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Prior to the development and establishment of feudalism in Medieval Europe and Japan from 600 – 1450 CE, both civilizations were fragmented. The collapse of the Roman Empire left Europe open to invaders from all fronts, and Japan had long been a land of clans. There was much in common between the two feudal systems, including their stabilizing effects and the similar hierarchal structures. However, many aspects of the militaristic part of feudalism, specifically knights and samurai, were in stark contrast to one another.
The Roman Empire had ruled over Europe for hundreds of years before its collapse, and it served as a powerful and central government. It had a large and powerful military, which warded off invaders. After the collapse, invaders such as the Huns and the Goths seized the opportunity to try and take over lands that were divided amongst themselves, unsure of what to do. The implementation of the feudal system created one ruler, a monarch, that would rule over the citizens through a chain of command. The peasants would work in a manor, supporting the one who owns the manor, who supported the monarch and those who helped protect the manor. Japan, on the other hand, had a long history of being independent clans. With the establishment of a feudal system, they had some form of a central government. With a shogun overseeing the civilization, they could work together and focus on advancing as a whole instead of trying to conquer more land.
Even though the structures of the Japanese and European feudal systems appear to be the same, there are some small but key differences between them. At the top of the European system sat the monarch, which meant the king or the queen. As for the Japanese system, on paper, their monarch, the emperor, was also on top. In actuality, the emperor was at the top only for show, as he was believed to have divine attributes. The true leader was the shogun, who was put at the top by the samurai. Underneath the monarchs were nobles, which was pretty much the same between both civilizations. Underneath them were the knights and samurai, both of which I will discuss in the next paragraph. In Europe, underneath the knights were the peasants, who worked at the manors or did labor work. Merchants were thought of more highly than the common laborer. In Japan, we see the complete opposite. In fact, the divide between the two wasn’t blurred as in Europe but made very clear. The Japanese believed that the laborers were better than the merchant because while the laborer spent grueling hours to produce a profit, the merchant simply took somebody else’s work and sold it.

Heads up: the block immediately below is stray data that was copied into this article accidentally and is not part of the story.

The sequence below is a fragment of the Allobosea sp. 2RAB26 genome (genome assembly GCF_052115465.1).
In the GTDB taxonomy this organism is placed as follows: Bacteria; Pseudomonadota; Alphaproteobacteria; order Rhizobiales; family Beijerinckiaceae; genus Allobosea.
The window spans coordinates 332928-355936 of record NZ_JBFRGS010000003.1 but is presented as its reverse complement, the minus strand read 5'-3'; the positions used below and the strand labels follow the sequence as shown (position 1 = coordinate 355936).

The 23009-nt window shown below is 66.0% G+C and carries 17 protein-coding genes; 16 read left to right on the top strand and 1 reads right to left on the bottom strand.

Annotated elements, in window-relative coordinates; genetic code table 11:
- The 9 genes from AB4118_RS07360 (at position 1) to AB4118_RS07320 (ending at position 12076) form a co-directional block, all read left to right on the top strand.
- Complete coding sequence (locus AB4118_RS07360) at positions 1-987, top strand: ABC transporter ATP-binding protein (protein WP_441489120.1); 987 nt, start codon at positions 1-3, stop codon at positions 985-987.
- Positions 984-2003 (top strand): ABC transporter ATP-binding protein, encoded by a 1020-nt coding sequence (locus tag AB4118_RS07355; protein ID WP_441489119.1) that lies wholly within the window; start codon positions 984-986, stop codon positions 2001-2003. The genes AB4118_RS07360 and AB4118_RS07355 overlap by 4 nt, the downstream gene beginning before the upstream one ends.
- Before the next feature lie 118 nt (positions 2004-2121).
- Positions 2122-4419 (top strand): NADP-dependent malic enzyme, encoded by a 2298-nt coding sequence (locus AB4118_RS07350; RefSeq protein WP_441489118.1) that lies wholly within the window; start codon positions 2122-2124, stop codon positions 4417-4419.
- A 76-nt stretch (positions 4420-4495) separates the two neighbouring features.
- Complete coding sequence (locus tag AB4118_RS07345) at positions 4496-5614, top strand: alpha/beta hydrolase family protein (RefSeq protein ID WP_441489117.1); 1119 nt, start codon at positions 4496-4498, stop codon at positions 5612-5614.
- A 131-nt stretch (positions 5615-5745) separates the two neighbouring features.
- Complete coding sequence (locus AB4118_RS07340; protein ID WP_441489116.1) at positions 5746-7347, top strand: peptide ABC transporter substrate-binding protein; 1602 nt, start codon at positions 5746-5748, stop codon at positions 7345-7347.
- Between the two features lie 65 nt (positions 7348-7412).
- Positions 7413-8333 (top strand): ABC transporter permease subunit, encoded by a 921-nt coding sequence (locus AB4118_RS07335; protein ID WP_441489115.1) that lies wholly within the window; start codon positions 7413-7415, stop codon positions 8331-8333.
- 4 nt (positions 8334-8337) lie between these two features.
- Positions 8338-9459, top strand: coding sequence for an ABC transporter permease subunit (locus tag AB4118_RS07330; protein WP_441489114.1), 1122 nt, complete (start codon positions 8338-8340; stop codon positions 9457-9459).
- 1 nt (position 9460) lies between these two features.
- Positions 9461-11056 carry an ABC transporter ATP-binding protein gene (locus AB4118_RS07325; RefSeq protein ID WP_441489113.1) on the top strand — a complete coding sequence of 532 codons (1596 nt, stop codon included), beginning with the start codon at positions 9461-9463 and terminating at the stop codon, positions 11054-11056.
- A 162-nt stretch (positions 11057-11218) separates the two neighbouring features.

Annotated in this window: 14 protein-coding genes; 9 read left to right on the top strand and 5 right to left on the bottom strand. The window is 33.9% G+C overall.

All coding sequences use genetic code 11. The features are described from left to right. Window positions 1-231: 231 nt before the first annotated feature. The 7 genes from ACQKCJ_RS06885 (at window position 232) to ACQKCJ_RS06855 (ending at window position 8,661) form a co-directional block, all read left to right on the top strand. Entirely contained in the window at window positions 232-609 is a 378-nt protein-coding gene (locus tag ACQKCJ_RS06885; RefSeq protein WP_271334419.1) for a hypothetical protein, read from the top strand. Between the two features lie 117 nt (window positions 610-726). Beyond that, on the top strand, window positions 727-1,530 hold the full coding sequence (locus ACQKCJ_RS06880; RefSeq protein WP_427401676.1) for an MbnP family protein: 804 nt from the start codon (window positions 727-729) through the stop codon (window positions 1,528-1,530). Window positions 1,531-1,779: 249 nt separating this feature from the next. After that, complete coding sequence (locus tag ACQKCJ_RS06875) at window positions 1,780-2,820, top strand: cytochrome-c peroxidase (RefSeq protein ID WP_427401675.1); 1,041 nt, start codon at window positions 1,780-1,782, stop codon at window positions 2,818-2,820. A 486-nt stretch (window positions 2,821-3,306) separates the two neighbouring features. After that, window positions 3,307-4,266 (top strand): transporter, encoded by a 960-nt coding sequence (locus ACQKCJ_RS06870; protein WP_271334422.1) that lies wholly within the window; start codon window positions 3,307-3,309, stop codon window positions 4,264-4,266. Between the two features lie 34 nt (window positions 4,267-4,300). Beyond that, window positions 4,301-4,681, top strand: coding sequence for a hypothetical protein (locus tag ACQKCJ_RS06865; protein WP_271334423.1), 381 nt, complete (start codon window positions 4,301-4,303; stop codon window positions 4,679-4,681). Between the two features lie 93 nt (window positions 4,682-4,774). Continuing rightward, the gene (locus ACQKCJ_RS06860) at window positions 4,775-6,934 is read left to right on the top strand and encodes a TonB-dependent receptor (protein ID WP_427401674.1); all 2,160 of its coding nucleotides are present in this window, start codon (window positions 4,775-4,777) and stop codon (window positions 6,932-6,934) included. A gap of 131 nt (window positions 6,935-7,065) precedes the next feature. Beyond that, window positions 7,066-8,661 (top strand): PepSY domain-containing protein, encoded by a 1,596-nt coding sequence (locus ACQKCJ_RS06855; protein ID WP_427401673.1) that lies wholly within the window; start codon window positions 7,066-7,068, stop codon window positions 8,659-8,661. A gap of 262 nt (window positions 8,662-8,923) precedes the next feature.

There is much to be said about the differences between the knights and samurai in the feudalistic eras. They both served the same general purpose; to protect the people from outside threats. However, the ethics and morals of the two were very, very different from each other. In Europe, knights were just that – knights. Many times, they weren’t literate or mannerly, but just strong and adventurous. In Japan, samurai didn’t only have strength, but they had to have other skills to earn their title. It was common for a samurai to be literate and trained in fine arts. Knights served their employers though contracts. If a contract were to expire with one lord, it wasn’t unusual to see that knight be bought by a rival who is paying a higher price. They functioned just as mercenaries, working for the highest bidder. Samurai, on the other hand, felt this obligation to help those who were in charge not because they were legally bound to do so but because it was what they thought was the right thing to do. The major religions in both civilizations also had an effect on how the knights and samurai operated in battle. In Europe, the major religion was Christianity, which strictly forbid suicide. Knights would fight bravely, but they would retreat when needed. Samurai, on the other hand, had nothing in their religion that even condemned suicide. Samurai saw it as a disgrace if they lost a battle and were left alive, so much so that they would commit seppuku afterwards, the act of killing oneself by ripping out your guts with a sword. This led to a more committed but deadly army force, one that saw much more bloodshed than the Europeans.
Though both the system implemented in Japan and the system implemented in Europe between 600 and 1450 BC were named the same thing, they were most definitely not the same thing. It is undeniable, though, that they strongly resemble each other, and the results of the system were also mirrored, despite being thousands of miles away.
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